Imagine, dear Reader, sitting in the cockpit under the sparkling stars, drinking a restful cup of tea and listening to the wind, when your ears are suddenly accosted by a blast of Van Morrison from a nearby American-crewed catamaran. Personally, I quite enjoyed the music, in my tranquil and semi-inebriated state, but not so the French cat moored close astern of the American music-lovers. After an hour or so, they’d had enough, and a tirade of Gallic protestations floated over the water. When this had no effect, they resorted to sounding off a hand-held foghorn; one of those gas-powered ones, the forlorn wail of which is the very epitome of despair and disapproval. The Americans, however, failed to hear this vexatious outpouring above their booming speakers, now churning out fifties rock & roll. Then, in a lull between tracks, someone popped a head out to see what the noise was about. The music then switched to an old Edith Piaf song accompanied by an accordion, reducing the French boat to a fuming silence. Very soon, however, all was quiet once more. A little later, I turned in below.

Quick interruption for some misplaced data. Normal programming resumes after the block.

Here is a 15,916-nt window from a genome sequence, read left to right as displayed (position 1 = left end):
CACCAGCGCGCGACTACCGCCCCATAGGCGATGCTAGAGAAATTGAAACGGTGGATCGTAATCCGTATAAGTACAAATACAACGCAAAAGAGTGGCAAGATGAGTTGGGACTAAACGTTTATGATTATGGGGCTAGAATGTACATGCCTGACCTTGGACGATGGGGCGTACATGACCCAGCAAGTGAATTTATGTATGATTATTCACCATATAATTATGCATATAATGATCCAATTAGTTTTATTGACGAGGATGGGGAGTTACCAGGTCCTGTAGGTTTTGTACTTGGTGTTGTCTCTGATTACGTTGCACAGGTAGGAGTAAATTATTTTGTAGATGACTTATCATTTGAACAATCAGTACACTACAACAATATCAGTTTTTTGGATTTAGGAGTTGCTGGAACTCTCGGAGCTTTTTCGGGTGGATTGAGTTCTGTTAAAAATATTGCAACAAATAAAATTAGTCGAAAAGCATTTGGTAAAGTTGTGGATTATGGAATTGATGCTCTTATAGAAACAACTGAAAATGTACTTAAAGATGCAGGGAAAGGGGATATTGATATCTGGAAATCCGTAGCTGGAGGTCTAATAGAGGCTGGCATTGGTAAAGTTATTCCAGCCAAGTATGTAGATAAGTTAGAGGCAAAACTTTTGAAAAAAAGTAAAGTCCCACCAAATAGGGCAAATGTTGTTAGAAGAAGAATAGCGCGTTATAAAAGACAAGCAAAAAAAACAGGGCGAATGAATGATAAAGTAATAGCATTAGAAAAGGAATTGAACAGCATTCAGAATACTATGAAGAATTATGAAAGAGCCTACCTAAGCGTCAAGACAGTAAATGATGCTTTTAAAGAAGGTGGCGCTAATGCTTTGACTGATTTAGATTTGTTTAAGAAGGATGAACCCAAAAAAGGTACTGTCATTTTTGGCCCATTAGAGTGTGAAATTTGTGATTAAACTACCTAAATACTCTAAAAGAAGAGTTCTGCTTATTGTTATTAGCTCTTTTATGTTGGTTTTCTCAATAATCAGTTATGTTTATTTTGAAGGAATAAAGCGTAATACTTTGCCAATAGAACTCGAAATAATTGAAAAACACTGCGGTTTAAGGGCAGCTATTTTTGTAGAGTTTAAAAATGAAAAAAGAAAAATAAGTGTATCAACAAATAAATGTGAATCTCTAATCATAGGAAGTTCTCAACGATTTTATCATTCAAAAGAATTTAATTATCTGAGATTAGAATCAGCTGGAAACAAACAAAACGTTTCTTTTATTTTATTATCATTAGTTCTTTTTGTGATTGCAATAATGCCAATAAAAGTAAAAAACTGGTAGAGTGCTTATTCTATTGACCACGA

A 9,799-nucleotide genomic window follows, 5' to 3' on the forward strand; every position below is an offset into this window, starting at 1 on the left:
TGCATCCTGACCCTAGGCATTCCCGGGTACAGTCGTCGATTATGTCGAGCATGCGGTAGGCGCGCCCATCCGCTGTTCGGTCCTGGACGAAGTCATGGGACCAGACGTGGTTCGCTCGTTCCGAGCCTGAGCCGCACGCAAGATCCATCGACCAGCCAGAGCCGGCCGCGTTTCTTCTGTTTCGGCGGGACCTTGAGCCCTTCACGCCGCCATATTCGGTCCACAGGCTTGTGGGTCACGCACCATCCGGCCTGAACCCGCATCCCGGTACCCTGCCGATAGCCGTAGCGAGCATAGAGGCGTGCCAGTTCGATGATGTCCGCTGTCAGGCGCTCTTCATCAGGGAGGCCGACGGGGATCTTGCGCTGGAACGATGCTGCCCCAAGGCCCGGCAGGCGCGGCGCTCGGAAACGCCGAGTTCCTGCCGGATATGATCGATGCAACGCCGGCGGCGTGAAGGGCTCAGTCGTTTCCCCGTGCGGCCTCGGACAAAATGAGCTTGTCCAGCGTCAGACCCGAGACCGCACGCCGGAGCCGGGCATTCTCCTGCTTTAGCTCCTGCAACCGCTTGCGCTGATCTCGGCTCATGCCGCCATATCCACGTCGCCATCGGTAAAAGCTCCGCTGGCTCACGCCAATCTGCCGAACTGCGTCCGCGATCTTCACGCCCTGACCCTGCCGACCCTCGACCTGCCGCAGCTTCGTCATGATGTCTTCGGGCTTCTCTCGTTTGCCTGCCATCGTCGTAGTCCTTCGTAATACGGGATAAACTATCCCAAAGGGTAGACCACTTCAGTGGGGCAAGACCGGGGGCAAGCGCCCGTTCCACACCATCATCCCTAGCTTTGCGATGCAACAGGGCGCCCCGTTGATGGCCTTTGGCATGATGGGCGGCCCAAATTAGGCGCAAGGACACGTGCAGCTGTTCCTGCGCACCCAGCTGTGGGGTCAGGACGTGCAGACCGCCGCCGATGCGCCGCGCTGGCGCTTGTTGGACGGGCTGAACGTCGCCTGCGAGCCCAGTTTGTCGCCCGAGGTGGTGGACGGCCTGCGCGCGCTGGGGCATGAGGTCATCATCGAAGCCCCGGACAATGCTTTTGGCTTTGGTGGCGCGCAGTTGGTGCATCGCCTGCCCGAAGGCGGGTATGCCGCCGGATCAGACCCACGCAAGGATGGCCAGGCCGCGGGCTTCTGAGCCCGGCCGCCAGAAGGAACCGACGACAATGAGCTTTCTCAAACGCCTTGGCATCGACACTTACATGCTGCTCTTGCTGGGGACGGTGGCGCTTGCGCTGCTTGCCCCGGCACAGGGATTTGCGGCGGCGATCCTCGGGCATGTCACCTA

Thursday 30 November 2017
0600 – Admiralty Bay